Future vaccine discovery and development is most likely to be dependent on exploring new scientific horizons. First, acquiring basic information and clear functional understanding of microbial genomes. We are approaching the discovery of immunogens in a hit and miss fashion. This is not to denigrate the serious and herculean efforts of past decades, but it is a call for a much more fundamental understanding of microbial structures and functions. There is an urgent need to appreciate the survival mechanisms and metabolic pathways of microorganisms. This begins with the sequencing of many microorganisms, studying their genes, genomics and metabolomics. Only then can we define the most susceptible component of these organisms. By inducing human immune responses against this, we will be able to arm ourselves to combat the invaders.

Equally important is a much more sophisticated understanding and recognition of the imperatives of evolutionary biology and its implications for microorganisms. Infectious agents of any class are co-inhabitants of this globe: they have developed extremely elaborate survival mechanisms, and it is clear that, in their own self-interest, they will not expose their most vulnerable structures or molecules to our immunologic protective system. Therefore, discovery of new vaccine targets will only come from a better understanding and meticulous dissection of their genomes. It is highly likely that new molecularly defined vaccine candidates will be made of several critical structural or metabolic components of each microorganism.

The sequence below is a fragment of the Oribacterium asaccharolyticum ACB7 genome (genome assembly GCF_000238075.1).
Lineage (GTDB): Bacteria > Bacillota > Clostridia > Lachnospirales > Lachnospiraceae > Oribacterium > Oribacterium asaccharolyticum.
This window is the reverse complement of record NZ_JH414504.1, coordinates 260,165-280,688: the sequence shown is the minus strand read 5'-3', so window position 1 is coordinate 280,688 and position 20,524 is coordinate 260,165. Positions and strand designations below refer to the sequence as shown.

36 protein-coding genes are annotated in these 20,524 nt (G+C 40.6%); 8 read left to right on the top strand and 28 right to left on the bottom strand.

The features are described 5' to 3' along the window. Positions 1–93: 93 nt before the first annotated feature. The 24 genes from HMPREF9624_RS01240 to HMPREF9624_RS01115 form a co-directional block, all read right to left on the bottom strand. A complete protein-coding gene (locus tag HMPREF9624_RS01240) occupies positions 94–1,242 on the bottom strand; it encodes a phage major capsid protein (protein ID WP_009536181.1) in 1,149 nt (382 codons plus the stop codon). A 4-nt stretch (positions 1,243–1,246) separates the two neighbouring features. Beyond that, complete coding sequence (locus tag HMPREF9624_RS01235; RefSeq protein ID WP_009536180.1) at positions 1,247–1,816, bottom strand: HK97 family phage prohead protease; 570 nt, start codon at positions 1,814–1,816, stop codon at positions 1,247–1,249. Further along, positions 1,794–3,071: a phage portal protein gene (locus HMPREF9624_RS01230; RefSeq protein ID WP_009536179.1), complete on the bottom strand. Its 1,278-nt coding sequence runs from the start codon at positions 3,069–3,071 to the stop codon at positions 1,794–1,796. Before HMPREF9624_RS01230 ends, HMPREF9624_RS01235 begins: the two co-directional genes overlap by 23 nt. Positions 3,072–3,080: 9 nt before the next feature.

The second concept is a recognition that antigen presentation to our immune system is an essential step in vaccine development. The unfolded protein in the two molecularly defined vaccines, hepatitis B and human papillomavirus, are poor immunogens and do not elicit an effective protective immune response. It is only by assembly of these proteins as virus-like particles, and only when the structure is rigid enough, stable enough and contains the necessary disulphide bonds, that a robust protective immune response can be elicited in immunised animals and humans. The multiple attempts to use single protein molecules or deliver them as DNA vaccines have not met with uniform success in most studies in humans.